As stated by the NTC, SIM card registration assistance services will be made available at retail and service centers of the telecommunications companies.
- Don’t buy pre-registered SIM cards
One of NTC’s latest warnings is about registered SIM cards being sold in the black market, advising the public not to buy any pre-registered cards.
NTC Deputy Commissioner Jon Paulo Salvahan told ABS-CBN News that the person registered for the SIM card will be the one liable in case the card was used for crimes.
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As explained by the DICT, this was the reason that selfie verification is an important part of the registration process as it helps in preventing the possibility of selling pre-registered SIM cards.
‘Listen to our concerns’
The Junk SIM Registration Network, which is an alliance of digital experts and consumers, said the NTC should have seen these new fraudulent schemes coming.
Maded Batara III, the network’s spokesperson, said: “We have been saying repeatedly that this SIM registration law is not the solution to scams because scammers will always find a way to steal people’s information and scam people’s money.”
“We hope that the NTC will now listen to the concerns of privacy and information technology experts and reconsider the implementation of the law,” Batara told INQUIRER.net on Friday (Jan. 13).
He said “the amount of information that we have to give to the telecommunications companies, and how this information can be used for nefarious purposes when placed in the wrong hands, is one of the major reasons why we need to call to junk the SIM registration law in the first place.”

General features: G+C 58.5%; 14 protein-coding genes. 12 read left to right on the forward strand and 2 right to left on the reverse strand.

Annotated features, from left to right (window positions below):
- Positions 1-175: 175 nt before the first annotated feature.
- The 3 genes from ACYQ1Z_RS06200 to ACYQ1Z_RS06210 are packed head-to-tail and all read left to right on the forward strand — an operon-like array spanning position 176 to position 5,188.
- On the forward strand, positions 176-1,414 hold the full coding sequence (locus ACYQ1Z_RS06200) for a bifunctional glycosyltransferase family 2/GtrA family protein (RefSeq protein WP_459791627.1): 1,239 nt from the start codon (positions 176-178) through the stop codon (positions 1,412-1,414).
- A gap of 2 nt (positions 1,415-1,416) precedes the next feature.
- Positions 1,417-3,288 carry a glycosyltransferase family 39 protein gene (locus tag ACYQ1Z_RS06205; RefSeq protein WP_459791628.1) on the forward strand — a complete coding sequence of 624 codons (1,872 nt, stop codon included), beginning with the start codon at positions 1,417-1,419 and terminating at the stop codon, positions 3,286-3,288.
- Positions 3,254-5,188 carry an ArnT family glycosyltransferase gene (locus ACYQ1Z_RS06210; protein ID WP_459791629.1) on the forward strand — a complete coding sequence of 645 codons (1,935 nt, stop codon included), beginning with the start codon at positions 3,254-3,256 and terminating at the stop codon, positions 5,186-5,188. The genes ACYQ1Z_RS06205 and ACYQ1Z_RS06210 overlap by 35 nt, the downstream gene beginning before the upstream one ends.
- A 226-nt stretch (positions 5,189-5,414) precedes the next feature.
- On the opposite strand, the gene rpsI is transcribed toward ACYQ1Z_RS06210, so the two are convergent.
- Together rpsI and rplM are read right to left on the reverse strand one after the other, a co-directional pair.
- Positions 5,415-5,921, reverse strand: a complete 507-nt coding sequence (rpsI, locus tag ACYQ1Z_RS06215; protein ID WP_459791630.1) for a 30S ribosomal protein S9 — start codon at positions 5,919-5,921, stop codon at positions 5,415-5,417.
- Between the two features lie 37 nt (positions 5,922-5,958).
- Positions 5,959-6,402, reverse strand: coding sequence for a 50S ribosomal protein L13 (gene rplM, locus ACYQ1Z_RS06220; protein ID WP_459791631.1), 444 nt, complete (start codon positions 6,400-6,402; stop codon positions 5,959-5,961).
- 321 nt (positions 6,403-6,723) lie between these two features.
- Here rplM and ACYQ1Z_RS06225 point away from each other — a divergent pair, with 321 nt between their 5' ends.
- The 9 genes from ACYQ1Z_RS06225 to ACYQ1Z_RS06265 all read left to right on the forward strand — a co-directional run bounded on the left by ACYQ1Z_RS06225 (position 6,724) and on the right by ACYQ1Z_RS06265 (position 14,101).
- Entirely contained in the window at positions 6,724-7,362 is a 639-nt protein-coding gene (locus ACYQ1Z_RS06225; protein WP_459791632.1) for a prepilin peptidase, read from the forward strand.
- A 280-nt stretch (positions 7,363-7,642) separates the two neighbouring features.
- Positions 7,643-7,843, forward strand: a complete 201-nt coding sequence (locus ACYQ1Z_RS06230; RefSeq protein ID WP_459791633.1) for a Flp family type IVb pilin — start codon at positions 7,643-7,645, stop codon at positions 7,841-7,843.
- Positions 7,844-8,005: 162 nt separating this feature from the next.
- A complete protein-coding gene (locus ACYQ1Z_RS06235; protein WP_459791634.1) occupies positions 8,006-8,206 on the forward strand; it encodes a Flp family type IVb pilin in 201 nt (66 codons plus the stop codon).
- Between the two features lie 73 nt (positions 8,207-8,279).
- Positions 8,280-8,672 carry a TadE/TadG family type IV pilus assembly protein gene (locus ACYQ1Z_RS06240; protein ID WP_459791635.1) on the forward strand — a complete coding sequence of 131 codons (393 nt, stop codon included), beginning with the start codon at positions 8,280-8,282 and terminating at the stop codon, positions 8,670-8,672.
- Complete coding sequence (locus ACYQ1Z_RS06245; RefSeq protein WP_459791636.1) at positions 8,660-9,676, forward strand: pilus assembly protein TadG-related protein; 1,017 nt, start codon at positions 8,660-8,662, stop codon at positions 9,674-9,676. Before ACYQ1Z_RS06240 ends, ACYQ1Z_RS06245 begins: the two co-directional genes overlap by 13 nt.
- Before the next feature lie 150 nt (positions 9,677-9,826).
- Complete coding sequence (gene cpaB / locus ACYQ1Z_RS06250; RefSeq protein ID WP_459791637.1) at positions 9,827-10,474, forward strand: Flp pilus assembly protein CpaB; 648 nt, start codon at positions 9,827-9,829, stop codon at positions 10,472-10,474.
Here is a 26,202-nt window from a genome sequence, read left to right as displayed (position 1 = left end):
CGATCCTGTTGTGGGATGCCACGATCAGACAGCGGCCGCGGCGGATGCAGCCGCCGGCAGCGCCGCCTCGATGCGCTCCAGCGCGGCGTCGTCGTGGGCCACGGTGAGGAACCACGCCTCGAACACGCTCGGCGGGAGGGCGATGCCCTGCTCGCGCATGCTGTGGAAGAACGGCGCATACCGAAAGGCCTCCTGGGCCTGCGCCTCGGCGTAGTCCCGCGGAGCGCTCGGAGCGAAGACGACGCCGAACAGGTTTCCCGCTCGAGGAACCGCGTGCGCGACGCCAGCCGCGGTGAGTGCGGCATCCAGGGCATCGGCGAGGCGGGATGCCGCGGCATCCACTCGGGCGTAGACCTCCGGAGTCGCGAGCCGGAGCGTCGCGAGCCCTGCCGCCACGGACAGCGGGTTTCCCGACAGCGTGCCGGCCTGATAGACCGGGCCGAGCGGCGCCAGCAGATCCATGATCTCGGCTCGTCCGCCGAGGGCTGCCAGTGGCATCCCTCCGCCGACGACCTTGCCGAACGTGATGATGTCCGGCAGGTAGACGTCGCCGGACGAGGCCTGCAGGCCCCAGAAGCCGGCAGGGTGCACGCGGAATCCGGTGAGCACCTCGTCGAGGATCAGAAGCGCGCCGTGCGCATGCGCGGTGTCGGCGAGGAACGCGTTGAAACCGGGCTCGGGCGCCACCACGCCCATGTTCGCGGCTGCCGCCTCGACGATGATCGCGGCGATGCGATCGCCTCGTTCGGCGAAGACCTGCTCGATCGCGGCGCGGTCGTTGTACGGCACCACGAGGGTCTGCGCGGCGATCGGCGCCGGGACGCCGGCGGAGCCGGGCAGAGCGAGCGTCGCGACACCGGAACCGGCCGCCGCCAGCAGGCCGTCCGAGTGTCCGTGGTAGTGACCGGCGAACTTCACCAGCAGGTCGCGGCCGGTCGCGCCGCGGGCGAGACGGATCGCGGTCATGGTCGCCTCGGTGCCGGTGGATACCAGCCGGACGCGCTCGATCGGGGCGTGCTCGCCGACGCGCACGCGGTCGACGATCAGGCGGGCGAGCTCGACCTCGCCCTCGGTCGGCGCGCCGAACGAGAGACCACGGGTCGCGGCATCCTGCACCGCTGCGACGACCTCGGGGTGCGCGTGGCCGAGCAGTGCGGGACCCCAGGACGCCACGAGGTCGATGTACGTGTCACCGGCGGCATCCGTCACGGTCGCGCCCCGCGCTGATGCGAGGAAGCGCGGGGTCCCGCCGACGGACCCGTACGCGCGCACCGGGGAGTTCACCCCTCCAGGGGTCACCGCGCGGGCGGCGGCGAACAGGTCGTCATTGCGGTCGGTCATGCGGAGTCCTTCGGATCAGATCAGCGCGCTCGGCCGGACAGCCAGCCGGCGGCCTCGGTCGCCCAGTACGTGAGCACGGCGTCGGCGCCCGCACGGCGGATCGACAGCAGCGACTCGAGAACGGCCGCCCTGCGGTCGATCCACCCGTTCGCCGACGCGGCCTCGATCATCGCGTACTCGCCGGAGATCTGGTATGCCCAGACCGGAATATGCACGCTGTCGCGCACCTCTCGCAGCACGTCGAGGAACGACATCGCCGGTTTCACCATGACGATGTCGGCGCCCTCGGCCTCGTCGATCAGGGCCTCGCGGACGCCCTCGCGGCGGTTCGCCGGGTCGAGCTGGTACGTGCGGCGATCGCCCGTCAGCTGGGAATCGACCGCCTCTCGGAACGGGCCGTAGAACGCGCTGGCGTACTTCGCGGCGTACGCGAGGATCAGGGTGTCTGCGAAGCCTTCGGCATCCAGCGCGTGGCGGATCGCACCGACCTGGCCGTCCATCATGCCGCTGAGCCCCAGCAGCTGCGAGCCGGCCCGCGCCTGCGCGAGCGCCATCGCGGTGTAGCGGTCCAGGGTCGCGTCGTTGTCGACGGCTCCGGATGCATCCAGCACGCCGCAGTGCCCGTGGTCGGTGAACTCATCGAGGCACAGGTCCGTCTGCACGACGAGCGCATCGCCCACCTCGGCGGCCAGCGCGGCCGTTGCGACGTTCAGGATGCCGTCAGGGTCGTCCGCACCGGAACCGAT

The network recently held a protest action at the NTC to call for the suspension of the law because of “glaring violations to data privacy two weeks into its implementation.”
“We also must continue to be vigilant regarding measures that violate the right of the people to privacy. We cannot let our personal information fall into the hands of those who will use it for profit or to scam the people,” Batara said.
DICT, NTC optimistic
But despite these, the DICT and NTC said the government remains optimistic that the registration of SIM cards, which will last until April 26, will be successful.
“Our aim is to register at least one million SIMs every day. Currently, we are on track, but there could be a lull, and then a surge again once we are near the deadline,” Communications and Technology Undersecretary Anna Mae Yu Lamentillo said.
She said the telecommunications companies are continuously improving their registration processes to ensure a smooth listing experience for end-users.
To recall, Sen. Grace Poe, chairperson of the Senate public services committee, said the government and telecommunications companies must ensure that registration will be convenient.
“The SIM registration should be as easy as texting or sending a message,” she said.